A very soulful moment was when we walked to the special stone laying ceremony…the silence was quite frankly audible.   I wondered if the rhino there in the bush would ever know what these young people were trying to do for them? ”

Carol Harnwell, Chaperone Eastern Cape

THE PROGRAMME

Roused at sunrise by Zulu drums and stimulated, inspired, educated and engaged far into the night, Summit delegates (Rhino Warriors) and their chaperones (Abaphathi) enjoyed a packed 3-day programme in the company of over 30 conservation leaders and Rhino Elders. Every delegate also got to see wild rhinos during the Summit.

Highlights

  • Presentations from conservation experts and inspirational speakers
  • Rhino March & building of a memorial Isivivane
  • An academic programme with intense delegate-driven debates on 6 Critical Issues
  • Educational one-on-one discussions with conservationists and anti-poaching specialists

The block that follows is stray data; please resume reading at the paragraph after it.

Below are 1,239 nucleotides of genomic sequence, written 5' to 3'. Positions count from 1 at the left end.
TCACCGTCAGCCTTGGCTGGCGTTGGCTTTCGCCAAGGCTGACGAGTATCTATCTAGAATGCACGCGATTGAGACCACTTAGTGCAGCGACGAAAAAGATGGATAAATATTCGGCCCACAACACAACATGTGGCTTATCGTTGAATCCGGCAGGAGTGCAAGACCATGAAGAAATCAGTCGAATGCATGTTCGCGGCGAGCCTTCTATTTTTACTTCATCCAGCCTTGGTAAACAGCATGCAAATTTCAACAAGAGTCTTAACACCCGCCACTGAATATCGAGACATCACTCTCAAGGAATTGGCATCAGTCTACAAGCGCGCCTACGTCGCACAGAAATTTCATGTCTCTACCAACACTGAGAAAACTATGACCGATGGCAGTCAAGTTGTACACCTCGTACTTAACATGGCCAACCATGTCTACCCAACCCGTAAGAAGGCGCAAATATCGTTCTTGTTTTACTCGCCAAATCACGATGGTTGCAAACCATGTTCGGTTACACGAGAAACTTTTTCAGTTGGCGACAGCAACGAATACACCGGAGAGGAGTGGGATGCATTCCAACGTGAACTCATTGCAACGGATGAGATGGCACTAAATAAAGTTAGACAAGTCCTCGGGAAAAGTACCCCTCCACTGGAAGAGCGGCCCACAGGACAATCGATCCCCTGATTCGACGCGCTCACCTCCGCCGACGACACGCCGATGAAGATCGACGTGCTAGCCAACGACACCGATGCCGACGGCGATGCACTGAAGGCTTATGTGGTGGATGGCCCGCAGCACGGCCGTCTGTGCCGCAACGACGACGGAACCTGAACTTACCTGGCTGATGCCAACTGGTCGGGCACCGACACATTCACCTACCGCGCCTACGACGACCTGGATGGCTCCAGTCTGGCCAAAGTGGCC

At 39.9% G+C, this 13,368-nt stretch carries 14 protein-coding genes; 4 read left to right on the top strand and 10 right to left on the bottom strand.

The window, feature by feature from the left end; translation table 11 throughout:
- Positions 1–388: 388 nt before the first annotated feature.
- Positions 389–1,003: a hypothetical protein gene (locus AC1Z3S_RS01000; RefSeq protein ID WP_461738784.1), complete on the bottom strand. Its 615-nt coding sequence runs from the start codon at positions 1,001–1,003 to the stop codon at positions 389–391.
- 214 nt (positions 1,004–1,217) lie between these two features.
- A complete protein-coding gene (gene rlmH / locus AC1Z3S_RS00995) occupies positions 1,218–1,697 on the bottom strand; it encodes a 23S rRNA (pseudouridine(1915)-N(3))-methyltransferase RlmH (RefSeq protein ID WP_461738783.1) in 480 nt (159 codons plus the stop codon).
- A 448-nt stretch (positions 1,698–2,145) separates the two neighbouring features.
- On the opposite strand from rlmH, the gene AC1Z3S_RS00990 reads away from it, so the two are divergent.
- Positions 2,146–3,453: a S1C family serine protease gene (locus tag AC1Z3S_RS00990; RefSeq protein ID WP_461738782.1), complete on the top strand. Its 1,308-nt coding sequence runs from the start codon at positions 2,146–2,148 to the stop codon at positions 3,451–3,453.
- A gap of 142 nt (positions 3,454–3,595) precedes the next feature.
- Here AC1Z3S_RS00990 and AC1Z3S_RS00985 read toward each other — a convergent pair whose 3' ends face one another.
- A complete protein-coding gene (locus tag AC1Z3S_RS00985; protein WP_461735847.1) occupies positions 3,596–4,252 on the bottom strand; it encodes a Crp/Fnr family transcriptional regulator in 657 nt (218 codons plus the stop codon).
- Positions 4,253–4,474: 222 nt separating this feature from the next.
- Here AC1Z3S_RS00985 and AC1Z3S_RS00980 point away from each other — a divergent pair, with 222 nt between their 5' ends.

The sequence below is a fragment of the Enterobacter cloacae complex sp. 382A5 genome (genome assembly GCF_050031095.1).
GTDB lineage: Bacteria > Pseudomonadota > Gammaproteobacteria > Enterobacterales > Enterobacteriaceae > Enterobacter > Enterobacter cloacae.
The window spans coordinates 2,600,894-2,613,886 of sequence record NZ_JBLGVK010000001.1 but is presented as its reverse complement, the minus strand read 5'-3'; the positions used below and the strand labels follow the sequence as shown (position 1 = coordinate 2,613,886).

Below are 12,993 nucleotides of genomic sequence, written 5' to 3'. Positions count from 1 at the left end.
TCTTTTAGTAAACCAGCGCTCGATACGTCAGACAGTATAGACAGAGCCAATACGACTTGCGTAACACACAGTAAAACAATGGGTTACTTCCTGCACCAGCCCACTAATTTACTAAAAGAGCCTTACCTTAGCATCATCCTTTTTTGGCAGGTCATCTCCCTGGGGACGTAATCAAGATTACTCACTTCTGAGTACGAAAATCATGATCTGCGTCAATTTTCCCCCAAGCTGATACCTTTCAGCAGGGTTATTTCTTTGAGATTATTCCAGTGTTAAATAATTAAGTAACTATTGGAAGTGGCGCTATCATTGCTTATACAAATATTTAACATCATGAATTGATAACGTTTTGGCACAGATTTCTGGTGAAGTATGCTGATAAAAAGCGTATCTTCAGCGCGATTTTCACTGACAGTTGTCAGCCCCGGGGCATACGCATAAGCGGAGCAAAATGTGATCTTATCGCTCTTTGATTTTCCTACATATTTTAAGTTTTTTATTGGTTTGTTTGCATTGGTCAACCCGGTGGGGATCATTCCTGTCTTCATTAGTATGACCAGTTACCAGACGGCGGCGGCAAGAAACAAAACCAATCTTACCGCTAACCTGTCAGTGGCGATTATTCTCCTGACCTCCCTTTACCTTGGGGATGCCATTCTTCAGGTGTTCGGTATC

• Guided visits to the Game Capture Boma where delegates saw rhinos orphaned by poaching
  • A World Rhino Day Tribute & meeting Dr Ian Player
  • Anti-poaching simulation by the Zululand Anti-Poaching Wing (ZAP-Wing) and Hluhluwe-iMfolozi rangers
  • Voices of Protest – art, drama and dance at the fire lit Tribal Arena
  • Question & Answer session between delegates and the panel of Rhino Elders
  • A separate Chaperone Programme imparted additional knowledge to teachers and youth leaders

The Summit culminated in delegates writing six Resolutions outlining changes they want to see to improve the survival of rhino and reduction of wildlife crime, as well as the unveiling of the World Youth Wildlife Declaration.

Delegates learned about

  • History of rhino conservation
  • The links between culture and conservation
  • Anti-poaching operations and risks
  • Laws governing poaching and the environment
  • Caring for injured and orphaned rhino
  • The elephant poaching crisis in Kenya
  • The negative economic impact on tourism and game reserves
  • Pros and cons of commercialisation of wildlife
  • The role of communities in sustainable conservation
  • Intricacies of demand reduction campaigns and consumer cultures
  • Education and the role of the youth in raising awareness
  • What governments are (and are not) doing to reduce poaching and wildlife crime
  • Swaziland’s game laws as model for other African nations
  • The insidious role of corruption and global reach of wildlife criminal syndicates
  • Role of technology in countering wildlife crime
rhino